Name: Roy van de Hoek
What He Does: Goes out on a limb
Claim To Fame: Prairie watchdog
The Carrizo Plain, a vast, desolate prairie in central California, is home to a host of endangered species, including the giant kangaroo rat and the blunt-nosed leopard lizard. But for other forms of life, the 250,000 acres of public land can be an unforgiving place. Just ask Roy van de Hoek.
On the evening of December 8, 1996, van de Hoek lay handcuffed and facedown in the dirt after being arrested by a Bureau of Land Management ranger on 12 misdemeanor charges, including vandalism and trespassing. For the previous 14 months someone had been sneaking around the plain at night, pruning and chopping down trees and tearing down fences. The BLM, which oversees most of the Carrizo, thought it had its man.
Van de Hoek was no ordinary suspect. He worked for the BLM from 1988 to 1993 as a Carrizo wildlife biologist and was outspoken against BLM policies that allow tree planting and fence building. Such measures, says van de Hoek (and other biologists familiar with the area), disrupt the delicate ecology of the plain and threaten native species that thrive in treeless conditions. "If you've made this a natural area," he explains, "then you have to live up to what that means."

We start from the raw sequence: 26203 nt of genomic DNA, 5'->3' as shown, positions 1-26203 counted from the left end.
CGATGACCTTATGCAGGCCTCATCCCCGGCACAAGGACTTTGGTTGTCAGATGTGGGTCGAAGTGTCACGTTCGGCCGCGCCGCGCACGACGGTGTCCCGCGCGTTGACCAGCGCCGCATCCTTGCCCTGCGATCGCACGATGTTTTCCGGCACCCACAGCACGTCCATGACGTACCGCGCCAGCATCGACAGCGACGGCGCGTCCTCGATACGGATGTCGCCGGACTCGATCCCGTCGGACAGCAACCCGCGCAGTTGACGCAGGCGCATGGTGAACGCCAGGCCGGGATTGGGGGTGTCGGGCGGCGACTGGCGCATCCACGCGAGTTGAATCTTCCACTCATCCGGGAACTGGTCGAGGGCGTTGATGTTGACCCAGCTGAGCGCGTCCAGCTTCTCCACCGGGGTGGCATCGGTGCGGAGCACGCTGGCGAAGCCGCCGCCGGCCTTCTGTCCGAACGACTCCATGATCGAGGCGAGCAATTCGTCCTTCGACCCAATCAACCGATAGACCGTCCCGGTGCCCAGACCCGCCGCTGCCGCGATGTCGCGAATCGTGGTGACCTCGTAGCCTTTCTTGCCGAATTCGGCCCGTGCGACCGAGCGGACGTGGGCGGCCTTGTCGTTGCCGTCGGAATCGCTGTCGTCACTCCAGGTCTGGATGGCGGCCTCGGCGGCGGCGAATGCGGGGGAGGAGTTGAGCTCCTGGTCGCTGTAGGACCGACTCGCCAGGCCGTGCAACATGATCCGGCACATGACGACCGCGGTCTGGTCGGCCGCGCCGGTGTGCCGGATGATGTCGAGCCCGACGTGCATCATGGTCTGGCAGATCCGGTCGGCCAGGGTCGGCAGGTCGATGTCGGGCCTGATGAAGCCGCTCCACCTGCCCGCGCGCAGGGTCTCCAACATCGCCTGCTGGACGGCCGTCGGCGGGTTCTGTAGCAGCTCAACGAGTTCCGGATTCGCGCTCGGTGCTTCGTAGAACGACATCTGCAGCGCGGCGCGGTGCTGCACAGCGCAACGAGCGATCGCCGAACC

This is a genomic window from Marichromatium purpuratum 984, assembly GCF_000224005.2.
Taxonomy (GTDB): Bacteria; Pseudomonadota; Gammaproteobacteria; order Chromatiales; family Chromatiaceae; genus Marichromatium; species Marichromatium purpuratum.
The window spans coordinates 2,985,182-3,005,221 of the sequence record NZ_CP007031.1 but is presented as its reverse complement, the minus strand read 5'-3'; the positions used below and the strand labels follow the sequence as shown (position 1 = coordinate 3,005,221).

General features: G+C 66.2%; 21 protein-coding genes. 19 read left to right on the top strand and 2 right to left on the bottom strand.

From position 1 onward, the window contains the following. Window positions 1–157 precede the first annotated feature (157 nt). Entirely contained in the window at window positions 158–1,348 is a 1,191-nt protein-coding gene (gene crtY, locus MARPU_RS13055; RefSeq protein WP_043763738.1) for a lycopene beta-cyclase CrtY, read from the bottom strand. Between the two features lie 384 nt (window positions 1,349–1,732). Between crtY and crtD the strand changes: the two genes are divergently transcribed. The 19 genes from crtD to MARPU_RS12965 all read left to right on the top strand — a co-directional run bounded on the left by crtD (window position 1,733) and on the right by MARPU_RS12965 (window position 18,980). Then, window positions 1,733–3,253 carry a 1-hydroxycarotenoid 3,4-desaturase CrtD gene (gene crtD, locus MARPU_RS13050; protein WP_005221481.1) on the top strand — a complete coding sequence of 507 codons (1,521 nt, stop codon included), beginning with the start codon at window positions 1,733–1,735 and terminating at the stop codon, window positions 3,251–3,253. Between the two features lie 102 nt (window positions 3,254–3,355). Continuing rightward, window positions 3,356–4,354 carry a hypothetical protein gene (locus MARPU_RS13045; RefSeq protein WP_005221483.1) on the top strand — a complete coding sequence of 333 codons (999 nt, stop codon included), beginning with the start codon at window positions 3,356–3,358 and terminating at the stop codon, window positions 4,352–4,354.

But is van de Hoek, who now works as a naturalist on Catalina Island, the limb reaper of the Carrizo Plain? The BLM has prepared a 100-plus-page case file against him that includes a crime lab's analysis of his wire cutters and a special agent's photographs of his tire tracks. "It just doesn't seem fair that one person should try to take the law into their own hands and impose their own beliefs on everyone else," says BLM supervisor Steve Larson, van de Hoek's former boss.
Van de Hoek says only that he is motivated by a love for the land, not a hatred of trees. "What I dream about is that 500 people all show up on the Carrizo with wire cutters and we all cut fences."
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